There are more traffic add-ons in Enhencement section. I installed all apart of add-ons replaced by A.I.Shipping.

The last part of my preparations is scenery selection and installation. As you can see – the choice is wide. My first selection:

  • Annette Island Fly-In
  • George Inlet Cannery
  • Herring Bay Cannery and Sea Plane Base
  • Hollis Harbor
  • Ketchikan Harbor
  • Misty’s Place
  • Nina’s Landing
  • PAKT Ferry
  • Prince Rupert Shipping Scenery

I chose sceneries located close to Ketchican (PAKT) that is my main base in Alaska.

Cessna 185 przed Yes Bay Lodge

Cessna 185 in front of Yes Bay Lodge

Keeping order in your sceneries

Currently I am running the fourth FSX installation which includes RTMM and based on my earlier experience I can share my idea for keeping order among these sceneries. I begin with creating a designated folder structure to keep all RTMM files:

  • Addons (folder containing all my add-on sceneries that were installed manually)
    • FTX NA Addons (all add-ons for FTX NA and Tongass Fjords X)
      • RTMM Libs (RTMM libraries)
        • AhZx_LIB SUB LibraryFSXP3D
        • CeyX_Sceneries_LibrariesFSXP3D
      • RTMM Traffic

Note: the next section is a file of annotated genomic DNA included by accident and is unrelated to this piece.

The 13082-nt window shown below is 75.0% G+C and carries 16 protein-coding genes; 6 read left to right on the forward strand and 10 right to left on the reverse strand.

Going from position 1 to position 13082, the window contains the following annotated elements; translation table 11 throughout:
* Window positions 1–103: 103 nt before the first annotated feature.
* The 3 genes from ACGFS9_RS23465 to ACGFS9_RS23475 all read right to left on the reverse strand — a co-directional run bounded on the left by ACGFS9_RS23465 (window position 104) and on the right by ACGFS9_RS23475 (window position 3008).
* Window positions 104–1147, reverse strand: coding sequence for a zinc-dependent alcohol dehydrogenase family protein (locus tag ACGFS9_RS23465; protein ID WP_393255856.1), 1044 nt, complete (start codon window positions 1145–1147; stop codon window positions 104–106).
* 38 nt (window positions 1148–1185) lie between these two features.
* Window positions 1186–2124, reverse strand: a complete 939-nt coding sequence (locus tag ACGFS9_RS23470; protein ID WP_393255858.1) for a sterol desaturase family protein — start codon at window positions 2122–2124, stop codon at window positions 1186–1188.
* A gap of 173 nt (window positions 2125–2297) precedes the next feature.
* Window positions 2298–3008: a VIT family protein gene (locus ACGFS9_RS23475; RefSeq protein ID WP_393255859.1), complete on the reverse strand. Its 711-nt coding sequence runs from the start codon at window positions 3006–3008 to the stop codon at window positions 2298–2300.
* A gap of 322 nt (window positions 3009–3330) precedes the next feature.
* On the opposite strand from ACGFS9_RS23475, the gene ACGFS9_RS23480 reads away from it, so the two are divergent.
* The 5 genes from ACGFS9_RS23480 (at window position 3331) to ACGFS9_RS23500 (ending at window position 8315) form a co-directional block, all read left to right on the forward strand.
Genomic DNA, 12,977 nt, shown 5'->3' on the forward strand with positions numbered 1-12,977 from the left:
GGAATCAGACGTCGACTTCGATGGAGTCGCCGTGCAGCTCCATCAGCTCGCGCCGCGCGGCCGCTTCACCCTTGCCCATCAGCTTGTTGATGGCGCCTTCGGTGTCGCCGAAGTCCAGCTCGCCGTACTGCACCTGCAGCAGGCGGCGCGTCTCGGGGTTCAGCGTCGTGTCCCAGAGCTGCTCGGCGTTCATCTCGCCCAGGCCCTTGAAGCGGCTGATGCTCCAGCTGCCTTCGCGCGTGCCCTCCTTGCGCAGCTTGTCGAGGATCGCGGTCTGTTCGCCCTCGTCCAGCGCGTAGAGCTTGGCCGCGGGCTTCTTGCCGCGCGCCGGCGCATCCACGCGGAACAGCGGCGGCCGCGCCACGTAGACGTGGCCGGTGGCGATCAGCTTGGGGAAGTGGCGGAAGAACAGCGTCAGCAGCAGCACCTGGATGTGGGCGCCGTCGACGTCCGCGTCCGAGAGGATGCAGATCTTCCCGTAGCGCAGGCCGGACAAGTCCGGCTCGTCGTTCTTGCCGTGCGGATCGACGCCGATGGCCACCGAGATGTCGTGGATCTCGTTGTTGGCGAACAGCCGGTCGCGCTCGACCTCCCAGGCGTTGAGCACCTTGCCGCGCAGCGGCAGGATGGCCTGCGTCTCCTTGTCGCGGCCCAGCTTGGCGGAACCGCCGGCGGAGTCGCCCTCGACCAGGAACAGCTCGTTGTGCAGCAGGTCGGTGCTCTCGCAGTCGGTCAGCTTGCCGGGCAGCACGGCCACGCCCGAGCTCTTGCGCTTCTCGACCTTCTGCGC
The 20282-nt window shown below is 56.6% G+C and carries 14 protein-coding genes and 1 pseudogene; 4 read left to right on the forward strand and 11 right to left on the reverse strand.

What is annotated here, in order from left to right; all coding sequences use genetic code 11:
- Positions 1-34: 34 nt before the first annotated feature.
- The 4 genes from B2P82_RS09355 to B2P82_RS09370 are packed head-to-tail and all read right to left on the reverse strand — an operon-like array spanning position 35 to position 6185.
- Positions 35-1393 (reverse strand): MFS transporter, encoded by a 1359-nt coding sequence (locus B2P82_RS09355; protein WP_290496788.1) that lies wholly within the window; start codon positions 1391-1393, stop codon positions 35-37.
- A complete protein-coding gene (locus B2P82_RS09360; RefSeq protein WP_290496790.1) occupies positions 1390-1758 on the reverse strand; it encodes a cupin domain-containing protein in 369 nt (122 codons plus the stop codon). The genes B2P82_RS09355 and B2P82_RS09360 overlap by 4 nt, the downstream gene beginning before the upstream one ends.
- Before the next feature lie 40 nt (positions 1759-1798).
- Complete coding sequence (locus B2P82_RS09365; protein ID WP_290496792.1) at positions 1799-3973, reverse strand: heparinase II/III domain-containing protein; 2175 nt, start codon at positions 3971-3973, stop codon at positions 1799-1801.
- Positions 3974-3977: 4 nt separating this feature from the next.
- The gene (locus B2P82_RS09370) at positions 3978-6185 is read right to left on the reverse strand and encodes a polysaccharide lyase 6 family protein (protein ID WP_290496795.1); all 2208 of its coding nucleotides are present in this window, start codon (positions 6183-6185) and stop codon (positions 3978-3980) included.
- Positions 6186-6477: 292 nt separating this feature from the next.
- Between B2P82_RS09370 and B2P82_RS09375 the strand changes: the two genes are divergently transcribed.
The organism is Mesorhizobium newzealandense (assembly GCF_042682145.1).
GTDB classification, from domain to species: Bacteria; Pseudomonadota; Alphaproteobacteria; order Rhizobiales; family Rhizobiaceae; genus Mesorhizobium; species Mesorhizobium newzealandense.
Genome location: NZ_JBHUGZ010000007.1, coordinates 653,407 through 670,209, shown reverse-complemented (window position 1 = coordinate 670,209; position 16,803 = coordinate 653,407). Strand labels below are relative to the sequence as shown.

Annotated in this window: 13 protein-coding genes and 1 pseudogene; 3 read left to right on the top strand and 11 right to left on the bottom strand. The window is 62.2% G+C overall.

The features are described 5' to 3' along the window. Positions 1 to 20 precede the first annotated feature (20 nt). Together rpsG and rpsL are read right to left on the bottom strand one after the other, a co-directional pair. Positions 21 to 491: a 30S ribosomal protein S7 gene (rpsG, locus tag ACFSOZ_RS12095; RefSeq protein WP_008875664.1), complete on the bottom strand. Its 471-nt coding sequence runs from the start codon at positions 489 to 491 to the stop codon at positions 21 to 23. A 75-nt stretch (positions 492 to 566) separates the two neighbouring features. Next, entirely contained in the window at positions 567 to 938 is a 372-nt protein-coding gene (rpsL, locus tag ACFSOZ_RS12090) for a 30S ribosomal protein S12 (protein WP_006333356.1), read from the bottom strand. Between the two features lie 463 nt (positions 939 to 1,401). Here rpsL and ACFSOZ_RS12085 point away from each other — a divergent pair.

• scenery
          • bgl files
      • RTMM Sceneries
        • Annette Island Fly-In
        • Herring Bay Cannery
      • RTMM Sceneries combined north
        • scenery
        • texture
        • scenery_list.txt
      • RTMM Sceneries combined south
        • scenery
        • texture
        • scenery_list.txt
      • RTMM scenery test
        • scenery
        • texture
      • Other sceneries (sceneries from sources other then RTMM)
        • CYPR – Prince Rupert, BC

Both “RTMM Sceneries combined” folders contain scenery files for several RTMM locations. I combine them to avoid having tens of sceneries listed in my Scenery Library – it was a tiresome task to turn them on and off.

Each scenery should be tested! It is very important because with the number of sceneries you may end up – some will cause performance issues. It is better to take 5 minutes and make quick tests. That is why I have this “RTMM scenery test” folder.

Once the scenery is tested I move it’s files to scenery and texture folders of RTMM Sceneries combined north or RTMM Sceneries combined south. Currently I use two folders. Probably after next FSX reinstall I’ll go with three (one for each area scenery).

You might have noticed scenery_list.txt file in each of this folders – that is how I keep track of what is installed. I have a backup copy of this list in a .xls file also – just to be sure and to know where I can fly.